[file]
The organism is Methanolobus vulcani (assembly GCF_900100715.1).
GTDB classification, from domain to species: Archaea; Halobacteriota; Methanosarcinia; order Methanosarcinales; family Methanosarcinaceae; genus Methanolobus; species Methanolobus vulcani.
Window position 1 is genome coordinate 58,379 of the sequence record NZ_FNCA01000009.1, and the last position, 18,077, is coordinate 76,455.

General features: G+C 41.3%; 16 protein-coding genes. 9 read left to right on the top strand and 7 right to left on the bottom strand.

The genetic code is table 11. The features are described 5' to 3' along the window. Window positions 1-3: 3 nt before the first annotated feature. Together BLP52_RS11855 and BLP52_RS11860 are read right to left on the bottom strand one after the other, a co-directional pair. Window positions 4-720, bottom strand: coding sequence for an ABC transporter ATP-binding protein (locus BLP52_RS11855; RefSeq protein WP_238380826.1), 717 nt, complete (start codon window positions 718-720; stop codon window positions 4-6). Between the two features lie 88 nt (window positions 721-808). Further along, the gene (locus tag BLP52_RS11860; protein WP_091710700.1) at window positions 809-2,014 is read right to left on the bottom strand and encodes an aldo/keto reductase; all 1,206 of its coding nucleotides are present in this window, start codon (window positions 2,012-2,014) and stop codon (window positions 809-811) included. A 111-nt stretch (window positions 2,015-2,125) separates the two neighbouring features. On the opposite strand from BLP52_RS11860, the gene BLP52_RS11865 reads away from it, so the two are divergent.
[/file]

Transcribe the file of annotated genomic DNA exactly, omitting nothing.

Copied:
The organism is Methanolobus vulcani (assembly GCF_900100715.1).
GTDB classification, from domain to species: Archaea; Halobacteriota; Methanosarcinia; order Methanosarcinales; family Methanosarcinaceae; genus Methanolobus; species Methanolobus vulcani.
Window position 1 is genome coordinate 58,379 of the sequence record NZ_FNCA01000009.1, and the last position, 18,077, is coordinate 76,455.

General features: G+C 41.3%; 16 protein-coding genes. 9 read left to right on the top strand and 7 right to left on the bottom strand.

The genetic code is table 11. The features are described 5' to 3' along the window. Window positions 1-3: 3 nt before the first annotated feature. Together BLP52_RS11855 and BLP52_RS11860 are read right to left on the bottom strand one after the other, a co-directional pair. Window positions 4-720, bottom strand: coding sequence for an ABC transporter ATP-binding protein (locus BLP52_RS11855; RefSeq protein WP_238380826.1), 717 nt, complete (start codon window positions 718-720; stop codon window positions 4-6). Between the two features lie 88 nt (window positions 721-808). Further along, the gene (locus tag BLP52_RS11860; protein WP_091710700.1) at window positions 809-2,014 is read right to left on the bottom strand and encodes an aldo/keto reductase; all 1,206 of its coding nucleotides are present in this window, start codon (window positions 2,012-2,014) and stop codon (window positions 809-811) included. A 111-nt stretch (window positions 2,015-2,125) separates the two neighbouring features. On the opposite strand from BLP52_RS11860, the gene BLP52_RS11865 reads away from it, so the two are divergent.